Law enforcement officers were seen early Wednesday stationed outside those churches, WRC-TV reported.
On Monday, police arrested the leader of the Proud Boys, Henry “Enrique” Tarrio, 36, after he arrived in Washington ahead of this week’s protests. Tarrio was accused of burning one of the Black Lives Matter banners in December and was found with two high-capacity firearm magazines, police said. A judge signed an order Tuesday banning Tarrio from entering the District of Columbia, with very limited exceptions related to his criminal case.
Machona said part of D.C. National Guard’s duties this week will be to support police and fire/EMS on road closures and at Metro stops. Heightened security measures are being taken around the Capitol Hill complex, and Metropolitan Police has advised that there will be extensive parking restrictions and street closures throughout the District of Columbia.
When moving to and from the House Office Buildings and the Capitol, U.S. Capitol Police has encouraged members of Congress and staff to use the underground access points and the Cannon and Rayburn tunnels in lieu of walking outdoors or driving to the Capitol plaza, according to a security memo sent Tuesday. Members were encouraged to arrive before 9 a.m. Wednesday.
In addition to the National Guard, federal agents were on standby, in case they were quickly needed.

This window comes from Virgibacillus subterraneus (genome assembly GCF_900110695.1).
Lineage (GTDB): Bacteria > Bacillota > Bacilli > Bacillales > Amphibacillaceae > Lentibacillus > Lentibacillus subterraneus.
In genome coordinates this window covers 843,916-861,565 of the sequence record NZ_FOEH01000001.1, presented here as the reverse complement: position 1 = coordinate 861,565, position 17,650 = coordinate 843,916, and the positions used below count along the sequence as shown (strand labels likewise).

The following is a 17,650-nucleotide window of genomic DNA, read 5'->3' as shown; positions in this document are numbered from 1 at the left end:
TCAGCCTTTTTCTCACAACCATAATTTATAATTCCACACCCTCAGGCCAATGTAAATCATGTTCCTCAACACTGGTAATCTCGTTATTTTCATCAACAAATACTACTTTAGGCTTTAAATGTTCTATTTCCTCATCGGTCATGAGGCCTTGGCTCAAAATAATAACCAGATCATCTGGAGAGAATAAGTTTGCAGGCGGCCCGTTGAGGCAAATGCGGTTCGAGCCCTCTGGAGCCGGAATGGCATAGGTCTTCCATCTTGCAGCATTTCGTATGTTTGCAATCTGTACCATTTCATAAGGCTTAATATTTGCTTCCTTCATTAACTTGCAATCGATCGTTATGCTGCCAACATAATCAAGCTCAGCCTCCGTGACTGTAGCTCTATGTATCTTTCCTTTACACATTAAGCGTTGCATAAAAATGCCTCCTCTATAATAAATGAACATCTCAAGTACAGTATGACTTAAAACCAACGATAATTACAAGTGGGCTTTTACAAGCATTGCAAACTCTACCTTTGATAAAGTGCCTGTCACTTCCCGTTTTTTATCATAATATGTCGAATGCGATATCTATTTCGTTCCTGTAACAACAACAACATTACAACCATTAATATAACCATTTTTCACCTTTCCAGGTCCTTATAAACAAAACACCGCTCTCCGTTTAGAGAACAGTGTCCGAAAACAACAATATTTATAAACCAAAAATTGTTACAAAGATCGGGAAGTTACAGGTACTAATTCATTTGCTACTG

The federal Bureau of Prisons said about 100 “specially trained officers” were sent to the Justice Department headquarters to assist other security personnel but would remain “in a reserve capacity unless needed.” The Department of Homeland Security, meanwhile, said that unlike during the unrest in May and June in Washington, it did not plan to deploy agents from Customs and Border Protection to the demonstration Wednesday.
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A number of prominent Trump supporters were expected to attend rallies Wednesday, including Texas Attorney General Ken Paxton and Trump ally Roger Stone, the recipient of a pardon by the president. Stone was convicted of lying to Congress during the investigation into Russian interference in the 2016 election and sentenced to three years in prison. Trump commuted the sentence as Stone pursued an appeal and later issued a full pardon.
Former Trump national security adviser Michael Flynn, whom the president also pardoned after he was twice convicted of lying to the FBI in special counsel Robert Mueller’s Russia investigation, had addressed the pro-Trump rally in Freedom Plaza on Tuesday.
Fox News’ Bradford Betz and the Associated Press contributed to this report.